How to cut large stock with a miter saw
Crosscutting an 8/4 maple board can be an exercise in frustration, but with proper technique it can be done consistently and accurately
The following was a question sent in to Rollie. If you have a question, send it to: email@example.com
I’m a bit backed up on my reading and just came across your statement about radial arm saws in the Editor’s comments, June edition, FWW #261. Having worked with a monster radial arm saw in my high school shop, I completely agree with you. In fact, I’ve always wanted a radial arm saw; I just don’t have the space.
That said, I do have the Bosch 12-in. Glide Miter saw. My question is about the proper technique when cutting. Should I plunge and then pull, like a radial arm saw, or pull, plunge, and push? In other words, cut back to front or front to back? My saw is set up properly with a negative hook blade.
Also, do you have any recommendations on setup? No matter how meticulously I “tweak” the adjustments, it just doesn’t make a front-to-back/top-to-both-surfaces square cut. As a result, I use it mostly for rough milling or carpentry work where the cut isn’t critical and leave the fine cuts to my Incra Miter Slide 5000 and tablesaw.
I look forward to hearing from you,
When it comes to accurately and easily crosscutting thick hardwood lumber, a radial arm saw is tough to beat. A heavy cast-iron frame, easy-rolling precise motor-carriage, and powerful direct-drive motor combine to create the saw we all want when crosscutting.
Unfortunately many of us are relegated to using a power miter saw for crosscutting heavy timbers. Although they are excellent saws for cutting face-frame stock and millwork, they can struggle with the big stuff. The light saw chassis demanded for easy portability, plus the small motors that can run on 110-volt power and are light enough to be easily portable, add up to a saw that isn’t really the brute needed for the big stuff. Crosscutting an 8/4 maple board can be an exercise in frustration. But there’s a better way.
I’ve developed a method for cutting heavy stock that with a little practice will provide clean, accurate cuts in timbers as thick as the saw’s capacity can handle.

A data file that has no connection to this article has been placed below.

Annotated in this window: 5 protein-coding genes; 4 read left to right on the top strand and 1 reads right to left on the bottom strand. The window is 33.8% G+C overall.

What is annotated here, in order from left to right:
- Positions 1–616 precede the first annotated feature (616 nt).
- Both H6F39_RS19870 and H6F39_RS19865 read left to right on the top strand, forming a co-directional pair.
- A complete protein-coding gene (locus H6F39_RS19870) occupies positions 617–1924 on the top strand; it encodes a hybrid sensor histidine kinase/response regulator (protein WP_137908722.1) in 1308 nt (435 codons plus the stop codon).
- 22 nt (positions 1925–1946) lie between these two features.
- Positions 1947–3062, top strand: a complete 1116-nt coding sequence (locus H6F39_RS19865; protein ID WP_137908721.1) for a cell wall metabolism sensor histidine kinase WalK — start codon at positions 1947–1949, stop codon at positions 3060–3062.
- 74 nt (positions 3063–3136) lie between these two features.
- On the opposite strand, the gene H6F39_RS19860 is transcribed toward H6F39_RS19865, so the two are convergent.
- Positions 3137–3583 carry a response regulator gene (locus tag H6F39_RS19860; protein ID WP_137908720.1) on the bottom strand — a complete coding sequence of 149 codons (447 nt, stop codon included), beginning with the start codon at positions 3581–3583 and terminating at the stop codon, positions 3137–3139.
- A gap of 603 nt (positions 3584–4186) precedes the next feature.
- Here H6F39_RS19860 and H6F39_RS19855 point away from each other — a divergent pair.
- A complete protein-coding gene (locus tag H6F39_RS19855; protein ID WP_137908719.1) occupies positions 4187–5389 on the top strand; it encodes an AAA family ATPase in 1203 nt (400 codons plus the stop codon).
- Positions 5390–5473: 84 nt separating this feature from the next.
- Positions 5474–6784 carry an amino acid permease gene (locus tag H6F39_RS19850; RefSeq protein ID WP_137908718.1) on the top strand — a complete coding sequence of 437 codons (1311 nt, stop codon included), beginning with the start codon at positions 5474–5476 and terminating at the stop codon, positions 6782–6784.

To start, it’s essential to have the correct blade and, as you stated, that is a negative-hook-angle blade. A negative-hook-angle blade has teeth that are angled back from from the centerline of the blade, creating a cutting action that is more of a scraping action than the aggressive cutting action of a positive hook-angle blade. These two blades show the obvious difference: The top is negative hook, bottom is positive hook.
The negative hook-angle helps limit the blade’s ability to self-feed, creating a much safer cut. Too many times I’ve seen positive-hook-angle blades on chopsaws and radial arm saws and typically the owners of the saws complain about the saw being “grabby” and difficult to control.
When cutting heavy timbers, I start by clamping the wood tight to the table. It’s essential that the wood can’t move during the several passes it takes to cut through the timber.
I extend the arm (or slide the motor past the wood) then lower the blade partway and push the spinning blade through the timber. It won’t cut all the way across the face. A bit will remain uncut at the back, but you’ll cut through that as you lower the blade through the wood. The second cut is the same as the first, just slightly deeper, and the subsequent cuts continue the process. Typically I will make three or four passes through thick hardwood; the trick is to keep the motor speed at full bore. If the motor slows, it frequently creates vibration in the blade, resulting in a rough cut. These saws are designed to cut best at full speed. However, moving the saw too slowly can create too much heat and scorch the wood. Practice a bit before committing to cutting important timber. The result is a smooth, square end cut that doesn’t try to fry the motor, scorch the timber, or drive the blade into a vibrating frenzy. Of course if you have a simple swing-arm chopsaw this method won’t work, and you’re sort of on your own when it comes to getting an accurate cut, but taking little bites and letting the saw keep its speed up will help tremendously.
If you have a hard time manually controlling the depth of cut, you could set the depth-stop on the saw to limit the depth of each pass. But that’s kind of tedious and with a little practice controlling the depth manually is no problem.
My recommendation on achieving accuracy with a power miter saw amounts to “you get what you pay for.” Good power miter saws aren’t cheap but with a good-quality saw, a top-quality blade, accurate setup (read the owner’s manual … really), and a little patience when cutting, the results will satisfy most crosscut or millwork applications. If absolute precision is needed, I find that a sled on the tablesaw is still the best.